Machu Picchu is magnificent but tons of tourists are going to Peru to eat.
Turning a destination into a spot on the world's gourmet map is one of the easier ways to attract visitors, but destinations need to know how to stay out of the way and provide an atmosphere that's good for culinary creativity.
Overcrowding is one of the biggest issues plaguing destinations. Here I outline a smart new way to allow free-market forces to not only limit overcrowding, but spread out the visitors and help fill the off-peak dates.
It is feared that the infrastructure projects will overcrowd or taint the historic and popular tourist region. But the protests reflect the reality of many locals whose livelihoods depend on such projects, whatever their cost.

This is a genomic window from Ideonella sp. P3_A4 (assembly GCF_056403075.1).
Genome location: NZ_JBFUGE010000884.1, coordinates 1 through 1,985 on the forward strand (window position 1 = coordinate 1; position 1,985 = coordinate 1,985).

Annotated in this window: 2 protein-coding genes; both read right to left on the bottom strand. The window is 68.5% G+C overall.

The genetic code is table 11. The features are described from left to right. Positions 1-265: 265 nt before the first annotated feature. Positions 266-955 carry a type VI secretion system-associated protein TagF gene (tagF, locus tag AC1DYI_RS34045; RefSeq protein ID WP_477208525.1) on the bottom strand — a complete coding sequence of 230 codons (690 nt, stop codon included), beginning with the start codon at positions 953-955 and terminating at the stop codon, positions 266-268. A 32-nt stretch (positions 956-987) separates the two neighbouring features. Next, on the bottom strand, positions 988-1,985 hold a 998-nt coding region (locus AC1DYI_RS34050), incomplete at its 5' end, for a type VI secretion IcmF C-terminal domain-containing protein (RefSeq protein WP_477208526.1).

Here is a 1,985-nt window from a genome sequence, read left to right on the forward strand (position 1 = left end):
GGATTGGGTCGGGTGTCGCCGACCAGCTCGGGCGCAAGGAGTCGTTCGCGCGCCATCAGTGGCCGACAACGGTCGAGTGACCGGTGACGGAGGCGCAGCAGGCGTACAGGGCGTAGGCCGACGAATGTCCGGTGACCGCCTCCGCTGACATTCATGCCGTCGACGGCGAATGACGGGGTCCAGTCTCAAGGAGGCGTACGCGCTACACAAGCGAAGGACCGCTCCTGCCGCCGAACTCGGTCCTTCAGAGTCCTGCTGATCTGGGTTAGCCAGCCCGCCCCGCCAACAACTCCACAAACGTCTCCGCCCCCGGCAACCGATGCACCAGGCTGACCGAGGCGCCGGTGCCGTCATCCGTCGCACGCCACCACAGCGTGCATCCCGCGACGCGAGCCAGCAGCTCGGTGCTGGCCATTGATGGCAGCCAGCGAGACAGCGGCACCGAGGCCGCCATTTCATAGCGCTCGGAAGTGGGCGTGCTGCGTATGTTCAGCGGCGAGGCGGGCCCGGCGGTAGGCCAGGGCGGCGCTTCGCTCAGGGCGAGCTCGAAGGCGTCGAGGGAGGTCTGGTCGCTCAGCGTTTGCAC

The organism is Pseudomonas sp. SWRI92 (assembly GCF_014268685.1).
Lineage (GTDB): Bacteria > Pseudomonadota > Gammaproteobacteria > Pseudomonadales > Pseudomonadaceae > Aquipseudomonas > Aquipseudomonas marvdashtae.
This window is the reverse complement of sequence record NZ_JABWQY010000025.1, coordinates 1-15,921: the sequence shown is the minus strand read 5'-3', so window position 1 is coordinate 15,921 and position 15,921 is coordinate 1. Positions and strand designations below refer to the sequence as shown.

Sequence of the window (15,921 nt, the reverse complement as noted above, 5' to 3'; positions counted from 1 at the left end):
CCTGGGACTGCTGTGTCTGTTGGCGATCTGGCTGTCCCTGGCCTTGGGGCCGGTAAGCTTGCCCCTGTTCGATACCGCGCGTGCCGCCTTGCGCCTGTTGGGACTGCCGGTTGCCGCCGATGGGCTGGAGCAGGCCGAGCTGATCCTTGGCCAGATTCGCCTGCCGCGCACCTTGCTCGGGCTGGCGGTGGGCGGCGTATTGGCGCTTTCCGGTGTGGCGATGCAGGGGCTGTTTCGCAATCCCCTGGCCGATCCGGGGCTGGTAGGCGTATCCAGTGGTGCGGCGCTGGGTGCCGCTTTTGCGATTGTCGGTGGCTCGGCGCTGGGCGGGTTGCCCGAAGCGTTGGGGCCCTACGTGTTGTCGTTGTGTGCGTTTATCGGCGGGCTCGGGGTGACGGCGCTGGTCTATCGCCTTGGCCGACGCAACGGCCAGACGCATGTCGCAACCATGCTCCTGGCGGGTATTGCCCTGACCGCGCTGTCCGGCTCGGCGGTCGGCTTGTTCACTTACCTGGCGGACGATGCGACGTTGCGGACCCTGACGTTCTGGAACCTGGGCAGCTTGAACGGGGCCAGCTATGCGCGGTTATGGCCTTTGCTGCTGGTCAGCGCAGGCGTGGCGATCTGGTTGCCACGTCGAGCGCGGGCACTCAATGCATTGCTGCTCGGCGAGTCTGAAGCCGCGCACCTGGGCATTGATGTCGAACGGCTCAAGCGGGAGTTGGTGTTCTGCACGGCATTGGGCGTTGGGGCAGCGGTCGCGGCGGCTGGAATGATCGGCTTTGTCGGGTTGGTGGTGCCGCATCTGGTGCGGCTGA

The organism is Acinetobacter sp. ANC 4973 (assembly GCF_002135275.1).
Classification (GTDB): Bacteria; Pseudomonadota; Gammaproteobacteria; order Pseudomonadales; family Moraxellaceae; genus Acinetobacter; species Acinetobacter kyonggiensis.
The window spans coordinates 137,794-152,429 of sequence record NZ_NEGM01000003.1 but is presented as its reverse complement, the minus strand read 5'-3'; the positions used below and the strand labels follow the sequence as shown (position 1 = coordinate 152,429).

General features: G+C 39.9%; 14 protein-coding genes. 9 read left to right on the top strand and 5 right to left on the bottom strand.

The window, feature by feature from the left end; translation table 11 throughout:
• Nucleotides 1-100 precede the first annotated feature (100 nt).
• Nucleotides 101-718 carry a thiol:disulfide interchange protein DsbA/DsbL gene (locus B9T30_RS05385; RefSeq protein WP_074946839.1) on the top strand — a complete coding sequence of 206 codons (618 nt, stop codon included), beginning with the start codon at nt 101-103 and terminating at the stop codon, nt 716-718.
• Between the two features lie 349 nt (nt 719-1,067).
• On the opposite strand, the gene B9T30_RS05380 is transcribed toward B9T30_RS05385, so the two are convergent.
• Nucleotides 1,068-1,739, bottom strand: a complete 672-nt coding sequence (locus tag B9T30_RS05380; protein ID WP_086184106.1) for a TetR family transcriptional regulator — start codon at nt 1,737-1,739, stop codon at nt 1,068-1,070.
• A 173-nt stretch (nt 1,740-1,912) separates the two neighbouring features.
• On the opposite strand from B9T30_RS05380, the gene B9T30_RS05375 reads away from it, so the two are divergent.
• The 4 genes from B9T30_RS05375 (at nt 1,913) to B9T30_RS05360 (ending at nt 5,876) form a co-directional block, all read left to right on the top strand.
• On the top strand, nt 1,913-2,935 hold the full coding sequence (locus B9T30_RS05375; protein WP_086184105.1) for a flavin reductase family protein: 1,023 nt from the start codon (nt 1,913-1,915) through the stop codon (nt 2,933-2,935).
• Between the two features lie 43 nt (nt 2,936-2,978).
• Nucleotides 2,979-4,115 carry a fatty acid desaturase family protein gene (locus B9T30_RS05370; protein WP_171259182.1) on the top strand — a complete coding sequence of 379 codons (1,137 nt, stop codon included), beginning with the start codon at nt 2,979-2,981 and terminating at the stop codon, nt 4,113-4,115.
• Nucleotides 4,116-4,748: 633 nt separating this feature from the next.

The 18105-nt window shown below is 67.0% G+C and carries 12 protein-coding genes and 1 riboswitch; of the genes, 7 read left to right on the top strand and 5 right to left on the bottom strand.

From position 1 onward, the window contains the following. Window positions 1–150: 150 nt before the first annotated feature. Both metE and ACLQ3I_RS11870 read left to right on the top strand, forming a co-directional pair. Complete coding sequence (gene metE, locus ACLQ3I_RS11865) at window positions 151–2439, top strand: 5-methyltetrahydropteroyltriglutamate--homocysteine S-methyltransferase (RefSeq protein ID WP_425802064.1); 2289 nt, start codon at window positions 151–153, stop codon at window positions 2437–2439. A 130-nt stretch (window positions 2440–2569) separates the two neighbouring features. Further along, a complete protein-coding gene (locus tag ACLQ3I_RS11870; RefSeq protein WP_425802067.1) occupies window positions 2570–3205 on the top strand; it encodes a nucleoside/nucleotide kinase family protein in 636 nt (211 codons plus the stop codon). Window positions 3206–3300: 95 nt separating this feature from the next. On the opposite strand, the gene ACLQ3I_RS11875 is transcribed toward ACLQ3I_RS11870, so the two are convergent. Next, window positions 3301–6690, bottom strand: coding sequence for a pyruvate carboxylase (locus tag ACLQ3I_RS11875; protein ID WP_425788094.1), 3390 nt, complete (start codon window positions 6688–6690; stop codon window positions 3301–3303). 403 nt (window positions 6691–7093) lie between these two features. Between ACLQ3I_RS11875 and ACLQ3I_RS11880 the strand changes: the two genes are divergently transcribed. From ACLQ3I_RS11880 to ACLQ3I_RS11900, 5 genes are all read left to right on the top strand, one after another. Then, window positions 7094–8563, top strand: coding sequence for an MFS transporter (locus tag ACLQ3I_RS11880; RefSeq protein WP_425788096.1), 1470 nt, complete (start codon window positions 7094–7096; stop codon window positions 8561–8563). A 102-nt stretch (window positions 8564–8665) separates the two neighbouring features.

The majority of tourists in Latin America are currently concentrated in specific destinations. Improving ease of travel throughout the region will be a boon for all economies.
Destinations around the world are feeling the impact of warmer temperatures and changing physical landscapes mean local businesses have to move to stay alive, or get very creative.
News of the tramway will be a tragedy to any traveler that's hiked for 12 hours to the isolated ruins, but it is a necessary evil to offset the steady destruction of Machu Picchu caused by a daily onslaught of 2,500 visitors.
Although tourism traffic inflicts a significant amount of wear and tear on historic ruins, there's a clear long-term incentive for most people not to destroy the artifacts on display.